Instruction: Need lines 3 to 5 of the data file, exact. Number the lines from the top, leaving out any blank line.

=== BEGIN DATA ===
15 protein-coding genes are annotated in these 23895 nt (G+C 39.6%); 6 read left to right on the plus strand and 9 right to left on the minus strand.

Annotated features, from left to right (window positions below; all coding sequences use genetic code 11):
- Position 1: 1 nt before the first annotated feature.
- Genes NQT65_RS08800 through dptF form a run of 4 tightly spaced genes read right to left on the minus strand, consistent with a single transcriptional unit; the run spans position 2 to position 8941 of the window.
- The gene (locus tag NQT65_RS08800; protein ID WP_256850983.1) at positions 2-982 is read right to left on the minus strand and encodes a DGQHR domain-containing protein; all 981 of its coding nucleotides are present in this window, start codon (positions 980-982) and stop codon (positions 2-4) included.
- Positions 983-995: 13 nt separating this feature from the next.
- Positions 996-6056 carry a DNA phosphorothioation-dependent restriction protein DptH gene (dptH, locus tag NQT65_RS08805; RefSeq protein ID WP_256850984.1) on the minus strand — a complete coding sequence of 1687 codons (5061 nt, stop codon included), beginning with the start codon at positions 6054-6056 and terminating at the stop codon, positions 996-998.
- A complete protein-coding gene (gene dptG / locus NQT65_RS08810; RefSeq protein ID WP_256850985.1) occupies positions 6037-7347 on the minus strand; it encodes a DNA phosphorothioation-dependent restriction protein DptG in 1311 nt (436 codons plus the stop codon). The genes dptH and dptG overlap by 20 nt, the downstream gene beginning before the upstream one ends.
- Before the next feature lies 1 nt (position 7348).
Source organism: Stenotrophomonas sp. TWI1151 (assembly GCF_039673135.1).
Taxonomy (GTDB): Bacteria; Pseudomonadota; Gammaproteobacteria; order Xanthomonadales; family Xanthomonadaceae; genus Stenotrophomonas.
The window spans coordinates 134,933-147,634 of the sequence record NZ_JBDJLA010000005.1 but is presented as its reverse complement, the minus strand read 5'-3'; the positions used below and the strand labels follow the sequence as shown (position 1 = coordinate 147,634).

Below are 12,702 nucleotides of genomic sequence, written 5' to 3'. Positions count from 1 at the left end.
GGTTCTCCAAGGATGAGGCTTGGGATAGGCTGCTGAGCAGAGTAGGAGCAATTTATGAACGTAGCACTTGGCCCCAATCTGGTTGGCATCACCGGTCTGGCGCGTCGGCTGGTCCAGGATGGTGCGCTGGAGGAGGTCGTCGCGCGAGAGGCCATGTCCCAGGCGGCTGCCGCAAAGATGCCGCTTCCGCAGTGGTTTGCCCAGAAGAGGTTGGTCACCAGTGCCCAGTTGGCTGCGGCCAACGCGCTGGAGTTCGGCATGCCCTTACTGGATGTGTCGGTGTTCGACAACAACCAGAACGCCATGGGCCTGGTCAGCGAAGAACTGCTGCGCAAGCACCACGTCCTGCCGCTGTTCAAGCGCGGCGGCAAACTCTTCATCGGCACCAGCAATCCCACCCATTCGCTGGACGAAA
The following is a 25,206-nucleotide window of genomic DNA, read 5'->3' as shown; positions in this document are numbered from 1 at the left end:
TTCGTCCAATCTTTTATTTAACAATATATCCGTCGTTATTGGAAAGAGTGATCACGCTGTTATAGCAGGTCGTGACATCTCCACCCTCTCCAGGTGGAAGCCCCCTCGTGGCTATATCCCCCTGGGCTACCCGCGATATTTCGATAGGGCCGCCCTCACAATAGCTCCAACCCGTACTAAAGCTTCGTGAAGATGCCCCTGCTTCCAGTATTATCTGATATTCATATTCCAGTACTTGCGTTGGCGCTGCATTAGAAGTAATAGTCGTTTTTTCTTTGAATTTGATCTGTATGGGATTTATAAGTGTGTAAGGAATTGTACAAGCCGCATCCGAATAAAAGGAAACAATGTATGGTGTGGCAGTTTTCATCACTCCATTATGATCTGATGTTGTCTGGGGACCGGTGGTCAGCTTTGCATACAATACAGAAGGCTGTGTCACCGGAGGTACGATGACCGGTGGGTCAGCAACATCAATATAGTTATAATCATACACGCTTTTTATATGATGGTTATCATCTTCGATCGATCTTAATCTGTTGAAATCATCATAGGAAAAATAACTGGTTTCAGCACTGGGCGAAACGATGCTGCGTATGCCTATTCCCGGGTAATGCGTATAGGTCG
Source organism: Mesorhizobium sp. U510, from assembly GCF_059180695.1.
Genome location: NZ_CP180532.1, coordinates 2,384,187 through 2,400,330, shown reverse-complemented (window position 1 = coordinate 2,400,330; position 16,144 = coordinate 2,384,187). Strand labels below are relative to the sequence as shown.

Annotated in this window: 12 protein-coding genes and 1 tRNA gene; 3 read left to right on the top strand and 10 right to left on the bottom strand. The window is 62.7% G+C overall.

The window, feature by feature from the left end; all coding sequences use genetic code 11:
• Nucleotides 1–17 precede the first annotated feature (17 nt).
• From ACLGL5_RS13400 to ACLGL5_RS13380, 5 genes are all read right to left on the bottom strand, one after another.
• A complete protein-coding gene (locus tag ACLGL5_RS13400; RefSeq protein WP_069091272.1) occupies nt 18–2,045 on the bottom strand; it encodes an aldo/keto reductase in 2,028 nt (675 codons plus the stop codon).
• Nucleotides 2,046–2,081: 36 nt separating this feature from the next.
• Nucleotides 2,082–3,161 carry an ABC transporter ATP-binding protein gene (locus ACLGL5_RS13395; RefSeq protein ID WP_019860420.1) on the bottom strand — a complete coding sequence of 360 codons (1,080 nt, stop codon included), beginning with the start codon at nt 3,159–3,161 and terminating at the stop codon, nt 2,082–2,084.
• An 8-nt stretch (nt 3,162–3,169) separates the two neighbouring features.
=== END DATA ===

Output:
- Position 1: 1 nt before the first annotated feature.
- Genes NQT65_RS08800 through dptF form a run of 4 tightly spaced genes read right to left on the minus strand, consistent with a single transcriptional unit; the run spans position 2 to position 8941 of the window.
- The gene (locus tag NQT65_RS08800; protein ID WP_256850983.1) at positions 2-982 is read right to left on the minus strand and encodes a DGQHR domain-containing protein; all 981 of its coding nucleotides are present in this window, start codon (positions 980-982) and stop codon (positions 2-4) included.